COMPACT SYSTEM CAMERAS

The fastest-growing sector of the camera industry is one that many people have still never heard of. and many people still don’t understand. Here we explain what Compact System Cameras are, why you might want one, and what’s available…

Once upon a time, if you wanted to buy a digital camera you’d have the choice of а compact, a bridge (a compact with a high-magnification zoom) or a DSLR. The step up to a DSLR was a big one, literally. DSLRs are much bigger than compacts not only because they have much larger sensors, but because the viewing system that defines them as DSLRs -a 45′ mirror reflecting up to a prism assembly and viewfinder eyepiece -takes up a lot of space.

Panasonic and Olympus were the first to realise that if you did away with the DSLR’s optical viewing assembly you could still have a large sensor, and interchangeable lenses, but the camera could be much smaller, and the lenses could be smaller too. in 2008 Panasonic’s Lurnix G1 was the first camera with a DSLR sized sensor and interchangeable lenses to dispense with the mirror and prism, and swap the optical finder for an electronic one.

There is no agreed term for cameras of this type, but Compact System Camera (CSC) remains the most popular MILC (Mirrorless Interchangeable Lens Camera) or simply ILC. or just «Mirrorless» are also used, while some prefer the acronym EVIL — for Electronic View-finder, Interchangeable Lens. Whatever they’re called, every manufacturer now has at least one such camera of its own.

an accompanying range of lenses, but the original aims of the first CSCs — to provide the image quality and interchangeable lenses of a DSLR. but in a smaller package — no longer necessarily apply as manufacturers have plumped for a wide range of different sensors, some of which are also used in compact cameras.

It’s probably fair to say that today’s definition of a CSC is a camera with interchangeable lenses but no mirror Some have DSLR sensors, some have smaller ones, some have electronic view-finders, others have no viewfinder — just the LCD screen.

Over the page we present a round-up of the different systems currently available, and what they have to offer.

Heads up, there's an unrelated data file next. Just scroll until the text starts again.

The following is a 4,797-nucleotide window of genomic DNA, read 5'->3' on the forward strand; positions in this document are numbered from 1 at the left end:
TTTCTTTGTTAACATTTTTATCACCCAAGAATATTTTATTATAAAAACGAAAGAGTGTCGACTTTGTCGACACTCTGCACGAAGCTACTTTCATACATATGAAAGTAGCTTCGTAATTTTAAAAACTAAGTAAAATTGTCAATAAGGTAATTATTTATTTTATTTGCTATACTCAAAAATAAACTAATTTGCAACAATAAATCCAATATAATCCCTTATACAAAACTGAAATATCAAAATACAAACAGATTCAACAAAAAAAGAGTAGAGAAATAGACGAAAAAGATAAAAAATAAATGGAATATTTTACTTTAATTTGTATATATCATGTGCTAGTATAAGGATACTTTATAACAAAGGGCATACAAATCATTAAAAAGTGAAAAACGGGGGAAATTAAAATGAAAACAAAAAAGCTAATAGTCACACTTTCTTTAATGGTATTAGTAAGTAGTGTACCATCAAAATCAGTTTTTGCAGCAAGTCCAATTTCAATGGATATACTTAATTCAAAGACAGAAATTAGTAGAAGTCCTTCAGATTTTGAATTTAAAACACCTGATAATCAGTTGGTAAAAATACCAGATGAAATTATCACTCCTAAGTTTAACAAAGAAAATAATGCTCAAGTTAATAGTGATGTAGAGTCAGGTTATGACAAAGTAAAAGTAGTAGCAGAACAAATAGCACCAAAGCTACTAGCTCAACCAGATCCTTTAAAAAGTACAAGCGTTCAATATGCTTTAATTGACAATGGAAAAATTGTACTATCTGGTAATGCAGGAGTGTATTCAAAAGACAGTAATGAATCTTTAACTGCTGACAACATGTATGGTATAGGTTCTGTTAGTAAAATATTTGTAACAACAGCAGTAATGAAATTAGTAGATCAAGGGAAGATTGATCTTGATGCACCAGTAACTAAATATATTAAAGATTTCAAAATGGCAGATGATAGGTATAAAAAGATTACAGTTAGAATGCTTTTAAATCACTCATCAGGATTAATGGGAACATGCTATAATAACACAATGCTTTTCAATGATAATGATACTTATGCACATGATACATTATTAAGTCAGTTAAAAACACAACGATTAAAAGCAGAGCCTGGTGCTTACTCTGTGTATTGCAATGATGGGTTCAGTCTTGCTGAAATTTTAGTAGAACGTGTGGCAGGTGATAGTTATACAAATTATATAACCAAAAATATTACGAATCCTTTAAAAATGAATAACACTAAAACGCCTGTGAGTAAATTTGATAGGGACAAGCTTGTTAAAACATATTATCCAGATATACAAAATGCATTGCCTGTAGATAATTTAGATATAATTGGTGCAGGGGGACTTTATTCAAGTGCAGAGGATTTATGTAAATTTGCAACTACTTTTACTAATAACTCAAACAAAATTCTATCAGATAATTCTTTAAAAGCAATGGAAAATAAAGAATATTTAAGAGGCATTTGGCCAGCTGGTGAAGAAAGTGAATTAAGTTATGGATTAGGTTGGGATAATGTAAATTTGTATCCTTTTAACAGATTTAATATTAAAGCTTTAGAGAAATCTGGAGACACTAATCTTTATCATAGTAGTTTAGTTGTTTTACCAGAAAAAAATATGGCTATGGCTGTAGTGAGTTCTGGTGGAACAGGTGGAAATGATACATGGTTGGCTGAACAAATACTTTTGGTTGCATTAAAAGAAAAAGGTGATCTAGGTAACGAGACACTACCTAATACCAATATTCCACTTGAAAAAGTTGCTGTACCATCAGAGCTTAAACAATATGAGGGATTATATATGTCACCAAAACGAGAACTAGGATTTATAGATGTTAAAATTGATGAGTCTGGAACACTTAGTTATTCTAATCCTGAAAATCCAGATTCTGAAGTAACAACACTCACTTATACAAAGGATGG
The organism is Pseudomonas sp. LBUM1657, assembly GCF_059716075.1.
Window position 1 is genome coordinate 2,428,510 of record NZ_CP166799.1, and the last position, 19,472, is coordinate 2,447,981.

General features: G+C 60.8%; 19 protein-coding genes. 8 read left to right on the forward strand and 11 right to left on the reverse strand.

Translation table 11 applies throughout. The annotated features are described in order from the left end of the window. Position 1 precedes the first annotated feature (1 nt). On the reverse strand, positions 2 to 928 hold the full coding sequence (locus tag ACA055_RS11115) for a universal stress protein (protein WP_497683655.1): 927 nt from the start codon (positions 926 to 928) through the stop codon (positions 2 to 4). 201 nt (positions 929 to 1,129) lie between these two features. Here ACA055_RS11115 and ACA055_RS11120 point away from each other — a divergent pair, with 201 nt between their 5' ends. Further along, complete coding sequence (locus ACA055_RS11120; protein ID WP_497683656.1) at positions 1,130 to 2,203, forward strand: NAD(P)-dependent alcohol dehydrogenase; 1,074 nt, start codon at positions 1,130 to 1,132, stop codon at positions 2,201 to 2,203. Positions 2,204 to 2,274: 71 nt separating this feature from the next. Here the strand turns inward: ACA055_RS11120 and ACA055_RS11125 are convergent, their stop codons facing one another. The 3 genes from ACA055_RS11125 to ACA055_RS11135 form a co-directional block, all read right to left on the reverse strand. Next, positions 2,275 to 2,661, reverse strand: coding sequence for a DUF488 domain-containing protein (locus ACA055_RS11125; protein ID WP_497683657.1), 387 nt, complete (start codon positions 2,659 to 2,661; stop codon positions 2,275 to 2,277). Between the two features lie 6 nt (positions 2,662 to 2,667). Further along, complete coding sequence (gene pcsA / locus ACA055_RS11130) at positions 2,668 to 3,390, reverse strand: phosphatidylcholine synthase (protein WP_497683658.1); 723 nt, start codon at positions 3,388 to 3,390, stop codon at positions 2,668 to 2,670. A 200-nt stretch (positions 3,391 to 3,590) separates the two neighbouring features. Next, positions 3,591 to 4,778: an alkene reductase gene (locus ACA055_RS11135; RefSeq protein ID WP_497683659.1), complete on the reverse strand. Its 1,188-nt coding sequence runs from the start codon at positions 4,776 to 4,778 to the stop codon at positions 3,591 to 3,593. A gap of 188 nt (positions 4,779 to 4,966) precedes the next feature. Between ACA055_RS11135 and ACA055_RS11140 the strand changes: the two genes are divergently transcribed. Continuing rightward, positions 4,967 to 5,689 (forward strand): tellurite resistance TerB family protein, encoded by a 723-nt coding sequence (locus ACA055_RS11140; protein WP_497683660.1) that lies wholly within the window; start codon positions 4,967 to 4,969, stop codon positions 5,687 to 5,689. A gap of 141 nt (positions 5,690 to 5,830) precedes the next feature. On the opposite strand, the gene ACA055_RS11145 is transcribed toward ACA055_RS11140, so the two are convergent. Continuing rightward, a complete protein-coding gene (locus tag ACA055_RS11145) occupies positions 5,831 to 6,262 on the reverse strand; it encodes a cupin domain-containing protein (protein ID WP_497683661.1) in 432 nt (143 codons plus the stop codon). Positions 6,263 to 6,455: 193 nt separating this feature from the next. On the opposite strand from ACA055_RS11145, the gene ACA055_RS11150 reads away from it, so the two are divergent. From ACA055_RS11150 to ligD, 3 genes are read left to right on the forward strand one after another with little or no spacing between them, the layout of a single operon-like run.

WHY BUY A CSC?

Compact System Cameras are designed for buyers seeking a camera that offers lots of creative control, high image quality and the option to attach different lenses, but who don’t want the bulk of a DSLR. Some are almost as big as a DSLR but offer a different user experience, due to the camera’s shape and design, white others use a smaller sensor and put size and convenience above image quality in the list of priorities. (See facing page.)

Other factors need to be taken into consideration too. Combined with issues such as EVF refresh rates this makes most CSCs generally less suited to action photography, though there are some exceptions — the Nikon 1 system is blisteringly quick, and a few CSCs have phase detect pixels built into the sensor.

A few have the option of a clip-on EVF at additional cost. Of those with a viewfinder it will be electronic, and these vary widely in resolution. Some cameras with EVFs are styled like mini DSLRs, while others follow more of a range-finder style. Neither is better, it’s down to personal taste. Finally, consider what other features are important to you What about video? All offer HD video but bit rates and compression options vary, and only a few offer an external mic input. Do you want Wi-fi? This is becoming increasingly common on the newer models, and not only lets you publish online straight from the camera but often also enables you to control the camera remotely with a smartphone.

SENSOR SIZES AND IMAGE QUALITY

As a very general rule, bigger cameras have bigger sensors, which produce better quality images, so choosing a system entails first deciding how important image quality is compared with portability and convenience. It should be pointed out that even the smallest cameras are capable of producing high quality images to at least A4 at the lower ISO settings, and it’s only when you go bigger than that, crop heavily or use high ISOs that the more experienced, critical eye can discern the differences between the systems. So how do the sensor sizes vary between the camera systems? This diagram (below) illustrates the relative sizes of the sensors used by the different CSC manufacturers. The largest, APS-C. is the one used in most consumer DSLRs, while the Pentax

Q7 uses a small sensor commonly used in some higher-end compacts.

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